Witnessing My Inner Neural Mechanics
Nitrous oxide, LSD, Cannabis & Opium
Citation: neuro. "Witnessing My Inner Neural Mechanics: An Experience with Nitrous oxide, LSD, Cannabis & Opium (exp9940)". Erowid.org. Jul 11, 2005. erowid.org/exp/9940
I'll keep this short because the part of the experience that I found the most intriguing only lasted about 30-45 seconds. I was with a few trusted friends last year in the middle of the night at a large ornate Buddhist monastery in the next town over. These friends are the type with whom I experience real chemistry, we always did something and it was always fun. It never got old, there was always a sense of wonder and exploration; even if it wasn't a particularly new experience. This night was like that, But with more intensity due to the acid. We felt this elated awe as we passed the statues and gong towers and rock gardens and structures of far eastern motif. Getting to the point now, We smoked a bit of herb and were partaking of the opium right along and at one point we decided to sit on the steps of the giant Buddha hall and take a few nitrous hits. I'm always careful to breath appropriately with nitrous so as to protect my brain from damage caused by lack of oxygen. After 2 or 3 cartridges in a row, I entered this weird state that I'll never forget. I closed my eyes and felt myself spiral away from the world into a special place where it was dark but I was comfortable and not afraid despite the distance I felt. However, I was not unconscious.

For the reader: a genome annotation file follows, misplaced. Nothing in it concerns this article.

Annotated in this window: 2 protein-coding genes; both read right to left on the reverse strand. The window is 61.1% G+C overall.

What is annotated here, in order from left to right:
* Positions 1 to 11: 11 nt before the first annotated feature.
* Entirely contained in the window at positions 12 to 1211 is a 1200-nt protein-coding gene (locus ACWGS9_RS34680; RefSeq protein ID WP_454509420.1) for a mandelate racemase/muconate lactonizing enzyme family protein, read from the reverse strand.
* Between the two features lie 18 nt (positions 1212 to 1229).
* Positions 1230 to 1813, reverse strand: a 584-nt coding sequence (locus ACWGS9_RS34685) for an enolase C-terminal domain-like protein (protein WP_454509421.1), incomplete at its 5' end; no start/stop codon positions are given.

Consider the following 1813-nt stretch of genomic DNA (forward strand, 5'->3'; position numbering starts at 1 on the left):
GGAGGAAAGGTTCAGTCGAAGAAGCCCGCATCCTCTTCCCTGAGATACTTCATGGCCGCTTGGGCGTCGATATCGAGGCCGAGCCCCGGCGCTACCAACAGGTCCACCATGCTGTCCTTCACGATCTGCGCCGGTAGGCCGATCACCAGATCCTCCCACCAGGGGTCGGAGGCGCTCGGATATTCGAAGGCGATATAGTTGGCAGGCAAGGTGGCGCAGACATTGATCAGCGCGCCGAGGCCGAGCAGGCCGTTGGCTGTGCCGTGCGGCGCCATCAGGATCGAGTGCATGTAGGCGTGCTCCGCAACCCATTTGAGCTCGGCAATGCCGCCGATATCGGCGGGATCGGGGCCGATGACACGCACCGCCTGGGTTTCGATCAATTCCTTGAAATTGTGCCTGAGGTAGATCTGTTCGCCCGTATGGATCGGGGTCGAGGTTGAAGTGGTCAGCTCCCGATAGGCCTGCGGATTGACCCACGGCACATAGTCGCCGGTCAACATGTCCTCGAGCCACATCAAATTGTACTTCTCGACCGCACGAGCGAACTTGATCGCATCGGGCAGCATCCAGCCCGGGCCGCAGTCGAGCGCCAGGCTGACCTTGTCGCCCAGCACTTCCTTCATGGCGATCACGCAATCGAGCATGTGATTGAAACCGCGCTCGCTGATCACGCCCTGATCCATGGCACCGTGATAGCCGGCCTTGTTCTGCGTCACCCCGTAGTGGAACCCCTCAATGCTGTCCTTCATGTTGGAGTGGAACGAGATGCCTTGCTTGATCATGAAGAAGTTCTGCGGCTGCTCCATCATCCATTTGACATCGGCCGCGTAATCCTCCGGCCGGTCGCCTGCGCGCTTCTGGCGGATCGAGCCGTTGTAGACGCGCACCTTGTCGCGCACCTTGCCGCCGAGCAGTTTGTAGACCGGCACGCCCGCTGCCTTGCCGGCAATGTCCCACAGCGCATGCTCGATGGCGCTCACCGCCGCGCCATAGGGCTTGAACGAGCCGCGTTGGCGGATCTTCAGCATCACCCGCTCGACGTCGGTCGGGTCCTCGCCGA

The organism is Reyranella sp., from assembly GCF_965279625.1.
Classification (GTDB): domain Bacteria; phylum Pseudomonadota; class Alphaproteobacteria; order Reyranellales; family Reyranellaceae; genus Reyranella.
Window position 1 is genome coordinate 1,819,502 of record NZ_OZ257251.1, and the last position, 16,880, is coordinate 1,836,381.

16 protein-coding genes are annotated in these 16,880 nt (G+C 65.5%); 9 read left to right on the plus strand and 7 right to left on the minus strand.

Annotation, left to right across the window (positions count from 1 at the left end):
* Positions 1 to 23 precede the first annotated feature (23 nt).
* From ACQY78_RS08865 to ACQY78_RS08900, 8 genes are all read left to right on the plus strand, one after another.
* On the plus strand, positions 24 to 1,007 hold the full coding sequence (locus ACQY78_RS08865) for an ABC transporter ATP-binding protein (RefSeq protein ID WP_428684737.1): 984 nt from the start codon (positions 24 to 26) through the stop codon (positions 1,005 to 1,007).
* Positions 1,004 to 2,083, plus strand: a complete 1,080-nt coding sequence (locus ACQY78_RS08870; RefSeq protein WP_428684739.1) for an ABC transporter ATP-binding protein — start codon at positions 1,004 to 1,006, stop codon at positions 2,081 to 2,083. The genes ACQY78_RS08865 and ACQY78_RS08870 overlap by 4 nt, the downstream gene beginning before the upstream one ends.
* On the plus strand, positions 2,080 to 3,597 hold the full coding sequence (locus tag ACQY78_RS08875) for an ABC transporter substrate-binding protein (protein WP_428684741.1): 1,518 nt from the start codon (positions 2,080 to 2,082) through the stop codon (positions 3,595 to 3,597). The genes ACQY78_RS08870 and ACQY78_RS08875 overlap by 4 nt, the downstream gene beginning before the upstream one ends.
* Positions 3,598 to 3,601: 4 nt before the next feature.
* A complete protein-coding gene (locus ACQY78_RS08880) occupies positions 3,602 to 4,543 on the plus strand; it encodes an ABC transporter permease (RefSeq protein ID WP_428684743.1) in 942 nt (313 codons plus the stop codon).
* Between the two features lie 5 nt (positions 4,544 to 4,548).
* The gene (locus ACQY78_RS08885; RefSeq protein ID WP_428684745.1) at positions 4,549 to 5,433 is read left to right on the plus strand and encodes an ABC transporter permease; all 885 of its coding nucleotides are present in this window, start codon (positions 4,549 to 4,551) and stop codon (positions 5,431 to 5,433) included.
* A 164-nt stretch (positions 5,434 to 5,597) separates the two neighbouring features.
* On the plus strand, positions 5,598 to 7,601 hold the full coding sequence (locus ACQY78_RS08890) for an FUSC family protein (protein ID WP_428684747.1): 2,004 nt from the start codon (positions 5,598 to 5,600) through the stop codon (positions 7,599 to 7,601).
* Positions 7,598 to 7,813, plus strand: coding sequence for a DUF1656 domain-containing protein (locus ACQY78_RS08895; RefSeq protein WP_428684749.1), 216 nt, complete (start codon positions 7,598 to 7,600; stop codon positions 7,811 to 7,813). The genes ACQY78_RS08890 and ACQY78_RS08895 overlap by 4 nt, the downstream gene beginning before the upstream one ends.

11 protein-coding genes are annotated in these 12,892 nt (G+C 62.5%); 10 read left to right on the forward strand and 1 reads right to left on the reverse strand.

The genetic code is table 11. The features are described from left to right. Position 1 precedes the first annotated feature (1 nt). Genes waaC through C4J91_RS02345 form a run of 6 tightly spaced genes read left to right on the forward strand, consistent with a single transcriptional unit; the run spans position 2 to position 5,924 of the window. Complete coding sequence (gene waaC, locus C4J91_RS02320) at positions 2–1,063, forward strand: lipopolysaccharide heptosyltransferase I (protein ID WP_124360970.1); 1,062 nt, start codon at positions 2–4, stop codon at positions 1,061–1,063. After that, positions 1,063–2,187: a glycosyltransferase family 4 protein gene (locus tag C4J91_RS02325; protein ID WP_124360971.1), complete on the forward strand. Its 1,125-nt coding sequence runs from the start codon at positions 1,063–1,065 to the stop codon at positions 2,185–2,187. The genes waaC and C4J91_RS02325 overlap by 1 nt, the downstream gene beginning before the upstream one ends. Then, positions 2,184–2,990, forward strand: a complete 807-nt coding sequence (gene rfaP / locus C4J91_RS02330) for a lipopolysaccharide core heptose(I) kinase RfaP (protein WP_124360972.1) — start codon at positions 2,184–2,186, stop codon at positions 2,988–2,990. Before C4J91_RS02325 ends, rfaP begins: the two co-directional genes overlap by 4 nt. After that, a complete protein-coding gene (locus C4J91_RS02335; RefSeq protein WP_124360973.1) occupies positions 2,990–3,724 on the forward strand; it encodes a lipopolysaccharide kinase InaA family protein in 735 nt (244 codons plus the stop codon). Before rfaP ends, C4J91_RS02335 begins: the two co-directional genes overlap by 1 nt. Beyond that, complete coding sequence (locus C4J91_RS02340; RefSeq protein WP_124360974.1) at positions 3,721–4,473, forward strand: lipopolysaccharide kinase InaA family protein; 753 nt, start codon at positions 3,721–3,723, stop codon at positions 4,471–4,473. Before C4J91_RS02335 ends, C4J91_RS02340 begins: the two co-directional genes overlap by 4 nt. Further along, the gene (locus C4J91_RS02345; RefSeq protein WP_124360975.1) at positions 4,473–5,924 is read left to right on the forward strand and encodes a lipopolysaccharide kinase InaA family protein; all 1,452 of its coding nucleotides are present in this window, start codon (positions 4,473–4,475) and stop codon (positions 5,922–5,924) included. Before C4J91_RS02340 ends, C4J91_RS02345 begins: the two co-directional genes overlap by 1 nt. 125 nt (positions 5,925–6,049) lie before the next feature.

The next part is the most interesting to me, As my friends were still talking, I heard the words that they said but didn't really pay much attention because I heard their voices as the voices of other people in my life. Someone spoke and I heard my brother's voice distinctly saying the words. Someone else spoke and it was the voice of another close friend who wasn't with us. All I could do was laugh at the time, but instantly in my mind I was figuring out what was going on. I theorised that there is some sort of recognition circuit in my brain (obviously) that takes external data and makes sense of it by routing it to the appropriate areas of the brain based on past experience and what we have already gathered in our life regarding the stimuli. Through association circuits, nearly all the parts of the brain are connected to different degrees and I realized that this mismatch was caused by the content of the sentences being spoken. The person who sounded like my brother was talking about something that I strongly associated with my brother , mostly unconsciously, and so on. It makes sense biologically, the only thing I can't explain is how I heard the mismatched voice from the beginning of their sentences, before I knew the content of what they were saying. My conclusion: weird. Goes to show the mind boggling complexities of the human brain, our essence, and all the levels it is always working on.
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